Ok, so the idea behind marketing automation is that it increases the operational efficiency of your business while boosting your revenue generation. It supposedly makes the “routine and repeatable” tasks happen without human intervention, such as:
- Creating and managing a marketing database
- Scoring the leads and allocating them a position in the buying cycle, and
- Management of the lead nurturing process
But does it really improve the way you do business, or is it all just hype? Research from Forrester shows that 83% of marketers think that it will, but at the same time shows that agility is equally important to efficiency and the improvement of sales processes.
Why You Need Agile Marketing
So why is agility important in marketing automation, you ask. Here are four reasons:
#1: To Improve Response Time
With the current pace of development in technology, which is the basis for marketing automation, we no sooner get to grips with a method of doing things than it changes. Digital media becomes more fragmented by the day as new channels open up to augment or replace old ones. Customers abandon tried and tested methods with increasing regularity, as they turn enthusiastically to the next New Shiny Thing. By being able to adapt communications as fast as progress allows, marketers can shorten the cycle times between the changes in the environment and the company’s response to them.
#2: To Shift Priorities
As budgets tighten and companies try to maximize profits, marketing teams need to adopt a prioritization approach so they have a clear idea of what needs to be done first. Campaigns set up months in advance may need to be superseded by more pressing campaigns. Marketing automation software needs to be able to make these shifts smoothly and easily.
#3: To Promote Engagement
Marketers walk a fine line to promote engagement between the various stakeholders. These include:
- Company executives who need to ensure activities are aligned with their overall strategy
- Sales personnel who demand the generation of qualified leads on an ongoing basis
- Current and prospective clients, who need the marketing activities to be engaging, two-way communications
To balance these competing audiences while achieving their own lead generation objectives in the face of a constantly-changing environment, it’s essential that they have the freedom to switch tracks as needed.
#4: To Remain Relevant
Agile marketing enables the company to remain relevant by adapting to the changing needs of the marketplace as and when they occur, in ways that don’t have an adverse effect on bigger programs. And for companies using marketing automation to improve operational efficiencies, the meaning is clear: regardless how good your marketing communications are, if they are no longer relevant to your target market by the time they are received, they’re a waste of time and money. The shorter your “relevancy window,” the more vital agility is, otherwise by the time your campaign rolls out the problem you want to solve might no longer exist.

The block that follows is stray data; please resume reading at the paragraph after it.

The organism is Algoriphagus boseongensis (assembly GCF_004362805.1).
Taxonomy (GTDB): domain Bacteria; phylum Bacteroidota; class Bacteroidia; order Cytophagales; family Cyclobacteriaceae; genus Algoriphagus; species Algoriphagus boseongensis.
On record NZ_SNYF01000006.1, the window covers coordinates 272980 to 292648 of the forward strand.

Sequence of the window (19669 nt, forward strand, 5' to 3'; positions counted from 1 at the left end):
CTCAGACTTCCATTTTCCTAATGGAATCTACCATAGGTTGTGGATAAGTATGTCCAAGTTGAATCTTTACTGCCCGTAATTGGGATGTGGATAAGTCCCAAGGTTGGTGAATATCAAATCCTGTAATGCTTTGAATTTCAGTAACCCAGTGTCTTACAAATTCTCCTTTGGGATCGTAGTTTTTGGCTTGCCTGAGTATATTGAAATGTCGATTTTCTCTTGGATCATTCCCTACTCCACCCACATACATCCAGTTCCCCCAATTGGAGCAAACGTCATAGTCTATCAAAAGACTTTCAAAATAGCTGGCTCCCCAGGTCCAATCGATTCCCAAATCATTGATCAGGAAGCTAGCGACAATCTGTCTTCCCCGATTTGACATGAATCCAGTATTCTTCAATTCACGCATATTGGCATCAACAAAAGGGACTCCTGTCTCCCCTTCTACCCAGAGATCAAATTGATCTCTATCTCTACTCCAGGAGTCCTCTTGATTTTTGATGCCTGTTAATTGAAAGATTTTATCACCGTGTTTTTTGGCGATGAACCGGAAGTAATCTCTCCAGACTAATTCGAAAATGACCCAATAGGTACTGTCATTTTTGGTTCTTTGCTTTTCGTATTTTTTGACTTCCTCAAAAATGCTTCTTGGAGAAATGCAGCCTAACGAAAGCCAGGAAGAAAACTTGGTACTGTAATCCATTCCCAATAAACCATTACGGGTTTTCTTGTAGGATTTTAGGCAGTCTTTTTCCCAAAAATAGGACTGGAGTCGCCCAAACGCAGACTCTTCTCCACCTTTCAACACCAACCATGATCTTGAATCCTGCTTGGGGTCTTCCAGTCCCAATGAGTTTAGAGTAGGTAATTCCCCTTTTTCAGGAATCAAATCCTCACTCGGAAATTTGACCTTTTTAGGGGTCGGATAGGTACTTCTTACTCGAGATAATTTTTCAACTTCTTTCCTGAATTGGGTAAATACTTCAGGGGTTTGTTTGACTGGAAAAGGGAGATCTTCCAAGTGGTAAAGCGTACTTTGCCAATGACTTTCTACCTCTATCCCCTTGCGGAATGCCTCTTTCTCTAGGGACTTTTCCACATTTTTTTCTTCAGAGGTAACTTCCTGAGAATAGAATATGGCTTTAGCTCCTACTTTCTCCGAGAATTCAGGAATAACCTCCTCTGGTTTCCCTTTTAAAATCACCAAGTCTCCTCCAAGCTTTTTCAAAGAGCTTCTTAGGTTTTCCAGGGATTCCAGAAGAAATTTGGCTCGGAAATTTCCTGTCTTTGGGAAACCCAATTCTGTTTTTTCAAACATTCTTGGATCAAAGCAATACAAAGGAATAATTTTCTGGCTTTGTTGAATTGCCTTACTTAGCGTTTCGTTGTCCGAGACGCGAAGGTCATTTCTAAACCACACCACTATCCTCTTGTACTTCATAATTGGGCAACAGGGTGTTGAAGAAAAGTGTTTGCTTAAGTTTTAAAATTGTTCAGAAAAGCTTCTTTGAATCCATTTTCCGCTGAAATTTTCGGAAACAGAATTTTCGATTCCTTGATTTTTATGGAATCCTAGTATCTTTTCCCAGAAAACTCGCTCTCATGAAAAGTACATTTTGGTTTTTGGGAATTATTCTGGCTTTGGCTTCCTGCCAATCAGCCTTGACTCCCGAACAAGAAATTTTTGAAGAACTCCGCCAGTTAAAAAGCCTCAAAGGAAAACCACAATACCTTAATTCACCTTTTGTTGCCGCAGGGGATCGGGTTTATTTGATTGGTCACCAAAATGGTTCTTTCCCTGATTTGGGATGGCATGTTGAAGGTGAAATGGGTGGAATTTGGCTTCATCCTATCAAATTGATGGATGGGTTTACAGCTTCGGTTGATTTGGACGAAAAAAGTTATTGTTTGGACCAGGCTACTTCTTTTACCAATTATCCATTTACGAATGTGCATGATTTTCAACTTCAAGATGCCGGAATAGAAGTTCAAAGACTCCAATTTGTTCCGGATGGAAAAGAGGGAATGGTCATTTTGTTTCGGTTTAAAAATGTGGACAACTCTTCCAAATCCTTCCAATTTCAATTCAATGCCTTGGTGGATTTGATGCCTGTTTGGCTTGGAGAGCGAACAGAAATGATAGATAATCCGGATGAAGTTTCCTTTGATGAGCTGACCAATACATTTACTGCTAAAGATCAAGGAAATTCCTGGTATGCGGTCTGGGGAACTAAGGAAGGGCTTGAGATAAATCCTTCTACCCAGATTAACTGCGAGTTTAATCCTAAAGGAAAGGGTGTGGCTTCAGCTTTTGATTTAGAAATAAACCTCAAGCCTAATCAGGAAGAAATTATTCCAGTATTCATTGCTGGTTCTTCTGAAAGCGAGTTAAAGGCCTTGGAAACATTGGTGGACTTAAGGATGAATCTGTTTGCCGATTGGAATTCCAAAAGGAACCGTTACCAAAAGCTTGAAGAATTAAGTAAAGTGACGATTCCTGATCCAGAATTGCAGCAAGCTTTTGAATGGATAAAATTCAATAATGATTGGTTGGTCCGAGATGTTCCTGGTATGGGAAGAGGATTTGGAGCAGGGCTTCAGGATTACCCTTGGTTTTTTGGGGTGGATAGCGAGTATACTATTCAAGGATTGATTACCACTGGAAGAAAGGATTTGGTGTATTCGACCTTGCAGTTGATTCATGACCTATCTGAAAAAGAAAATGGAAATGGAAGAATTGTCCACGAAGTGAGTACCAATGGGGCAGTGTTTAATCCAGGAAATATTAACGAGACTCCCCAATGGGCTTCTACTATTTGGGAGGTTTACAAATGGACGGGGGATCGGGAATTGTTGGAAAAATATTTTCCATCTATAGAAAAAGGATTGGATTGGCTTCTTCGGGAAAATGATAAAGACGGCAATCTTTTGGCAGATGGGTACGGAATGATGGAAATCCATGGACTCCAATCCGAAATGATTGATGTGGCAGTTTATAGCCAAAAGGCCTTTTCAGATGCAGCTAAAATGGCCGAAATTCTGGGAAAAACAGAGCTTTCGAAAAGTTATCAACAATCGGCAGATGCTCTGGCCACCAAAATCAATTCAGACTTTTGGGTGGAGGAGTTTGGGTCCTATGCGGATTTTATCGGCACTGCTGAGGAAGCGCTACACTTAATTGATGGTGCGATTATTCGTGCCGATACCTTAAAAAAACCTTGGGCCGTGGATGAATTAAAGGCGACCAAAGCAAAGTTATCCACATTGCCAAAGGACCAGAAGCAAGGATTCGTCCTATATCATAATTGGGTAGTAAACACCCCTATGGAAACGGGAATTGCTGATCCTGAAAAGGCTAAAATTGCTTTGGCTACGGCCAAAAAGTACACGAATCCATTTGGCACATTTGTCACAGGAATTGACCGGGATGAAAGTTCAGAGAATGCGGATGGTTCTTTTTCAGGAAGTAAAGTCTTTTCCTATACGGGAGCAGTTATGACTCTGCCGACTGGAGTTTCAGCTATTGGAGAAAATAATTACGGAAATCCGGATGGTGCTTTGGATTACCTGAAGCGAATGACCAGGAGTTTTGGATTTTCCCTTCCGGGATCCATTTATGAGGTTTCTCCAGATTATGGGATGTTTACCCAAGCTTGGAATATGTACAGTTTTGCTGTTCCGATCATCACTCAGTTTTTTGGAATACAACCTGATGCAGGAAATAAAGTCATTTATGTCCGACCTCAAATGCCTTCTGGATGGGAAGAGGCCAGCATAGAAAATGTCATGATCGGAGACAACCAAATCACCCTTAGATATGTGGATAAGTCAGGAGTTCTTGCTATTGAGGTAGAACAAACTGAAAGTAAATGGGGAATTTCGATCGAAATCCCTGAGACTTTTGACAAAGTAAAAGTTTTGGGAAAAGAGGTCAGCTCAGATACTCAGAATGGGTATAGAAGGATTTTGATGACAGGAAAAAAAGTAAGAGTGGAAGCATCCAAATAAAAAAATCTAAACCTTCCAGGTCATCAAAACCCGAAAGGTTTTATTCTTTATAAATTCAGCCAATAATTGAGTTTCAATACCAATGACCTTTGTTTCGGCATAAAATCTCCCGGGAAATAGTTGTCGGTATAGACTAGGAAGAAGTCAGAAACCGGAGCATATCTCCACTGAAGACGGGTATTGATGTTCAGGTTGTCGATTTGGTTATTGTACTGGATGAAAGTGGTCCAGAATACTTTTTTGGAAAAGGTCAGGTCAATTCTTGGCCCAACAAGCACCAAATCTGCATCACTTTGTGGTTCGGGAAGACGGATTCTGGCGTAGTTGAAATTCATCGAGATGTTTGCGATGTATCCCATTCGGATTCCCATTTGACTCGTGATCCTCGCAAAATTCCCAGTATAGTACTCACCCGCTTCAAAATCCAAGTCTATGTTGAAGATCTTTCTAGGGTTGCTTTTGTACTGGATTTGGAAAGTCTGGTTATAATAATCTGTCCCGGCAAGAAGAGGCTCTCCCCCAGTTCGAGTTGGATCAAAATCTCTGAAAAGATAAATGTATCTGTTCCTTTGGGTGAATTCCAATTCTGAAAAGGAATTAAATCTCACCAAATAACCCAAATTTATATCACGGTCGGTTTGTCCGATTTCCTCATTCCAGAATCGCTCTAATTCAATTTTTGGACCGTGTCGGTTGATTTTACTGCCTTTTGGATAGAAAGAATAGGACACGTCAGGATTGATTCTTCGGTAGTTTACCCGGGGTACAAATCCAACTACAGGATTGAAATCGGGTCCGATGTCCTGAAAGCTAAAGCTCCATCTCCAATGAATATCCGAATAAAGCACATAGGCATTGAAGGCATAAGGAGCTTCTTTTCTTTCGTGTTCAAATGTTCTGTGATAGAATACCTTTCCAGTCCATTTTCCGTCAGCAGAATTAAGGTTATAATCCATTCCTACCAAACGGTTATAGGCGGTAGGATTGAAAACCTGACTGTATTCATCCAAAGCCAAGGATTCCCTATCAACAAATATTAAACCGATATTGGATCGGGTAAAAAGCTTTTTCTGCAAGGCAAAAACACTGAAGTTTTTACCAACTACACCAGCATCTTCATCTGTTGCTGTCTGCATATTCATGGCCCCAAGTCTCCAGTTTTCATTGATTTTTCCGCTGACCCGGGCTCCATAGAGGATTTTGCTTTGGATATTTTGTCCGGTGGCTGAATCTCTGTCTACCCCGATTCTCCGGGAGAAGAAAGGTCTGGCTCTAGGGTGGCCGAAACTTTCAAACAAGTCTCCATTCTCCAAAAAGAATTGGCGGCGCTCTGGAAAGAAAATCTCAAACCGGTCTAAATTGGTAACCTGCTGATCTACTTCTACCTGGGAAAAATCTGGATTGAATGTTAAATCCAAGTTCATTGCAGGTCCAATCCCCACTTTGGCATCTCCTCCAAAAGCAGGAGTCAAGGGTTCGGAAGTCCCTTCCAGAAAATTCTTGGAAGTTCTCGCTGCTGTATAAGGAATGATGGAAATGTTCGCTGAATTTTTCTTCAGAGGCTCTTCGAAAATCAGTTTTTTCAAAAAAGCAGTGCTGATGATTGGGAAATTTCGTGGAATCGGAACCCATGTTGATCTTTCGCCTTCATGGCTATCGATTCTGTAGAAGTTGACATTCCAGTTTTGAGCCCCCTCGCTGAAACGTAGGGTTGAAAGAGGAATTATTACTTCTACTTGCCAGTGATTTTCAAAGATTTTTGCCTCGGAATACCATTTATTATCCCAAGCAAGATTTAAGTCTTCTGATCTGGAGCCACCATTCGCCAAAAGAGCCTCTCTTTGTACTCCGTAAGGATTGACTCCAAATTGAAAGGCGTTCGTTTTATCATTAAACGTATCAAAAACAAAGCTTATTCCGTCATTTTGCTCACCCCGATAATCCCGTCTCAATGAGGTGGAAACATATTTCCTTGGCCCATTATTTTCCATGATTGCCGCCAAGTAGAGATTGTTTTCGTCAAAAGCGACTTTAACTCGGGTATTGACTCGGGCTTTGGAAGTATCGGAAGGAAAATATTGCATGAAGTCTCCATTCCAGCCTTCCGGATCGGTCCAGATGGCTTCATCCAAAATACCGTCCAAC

Agility Vs. Efficiency
As you can see, efficient marketing operations are one thing. Agile ones are another. And the ability to remain agile is ultimately the more important of the two. It’s essential to be able to respond in real time to changes in marketing practices, market fluctuations and current affairs that impact your business.
Social media marketing, in particular, moves at the speed of light sometimes and opportunities come and go quickly. Anything automated simply can’t keep up. Besides, marketing automation isn’t as easy as it seems at first glance. It’s relatively complex, with the requirement to set up processes that trigger events in response to specific criteria.
So you can choose to focus on the productivity benefits of marketing automation, which means creating systems involving sales, your legal department and other areas of the business. Or you can remain agile by developing a trusted team of marketing officers who have the freedom to shift direction and adapt to new information or the changing needs of the target market.
Making Marketing Automation Work
Judging from these results, it seems clear that to make marketing automation really work you need to maximize the productivity benefit—while finding a way to keep it agile. This means being able to shift tactics as necessary based on changes to the data you have.
Getting approvals for marketing content has previously been a cumbersome process, which required everyone from the top down to give the go-ahead. If your marketing team faces this kind of obstacle to getting material out, it’s certainly not going to be able to respond in an agile fashion. And marketing automation takes time to create the messages, then set up the communications and test the delivery. You can’t afford a hiccup in the pipeline, or your message is out of date before it leaves your company’s shores.
The way to resolve this situation is to build a strategy for marketing automation that takes a long-term view of your company’s objectives and has buy-in from all your stakeholders. At the same time, it needs to include enough flexibility for your marketing team to make changes when they need to do so to keep it agile. This fits the definition of “lean marketing” perfectly, which is based on the lean manufacturing techniques used by companies leveraging economies of scale.
So, when you’re building your marketing automation strategy, make sure you include everyone who might have a stake in the process. Do some education so they understand the principle of agility and get their buy-in to ensure that when the time comes to move, you don’t get held up by anyone. That’s the best way to make marketing automation increase the operational efficiency of your company—by remaining agile.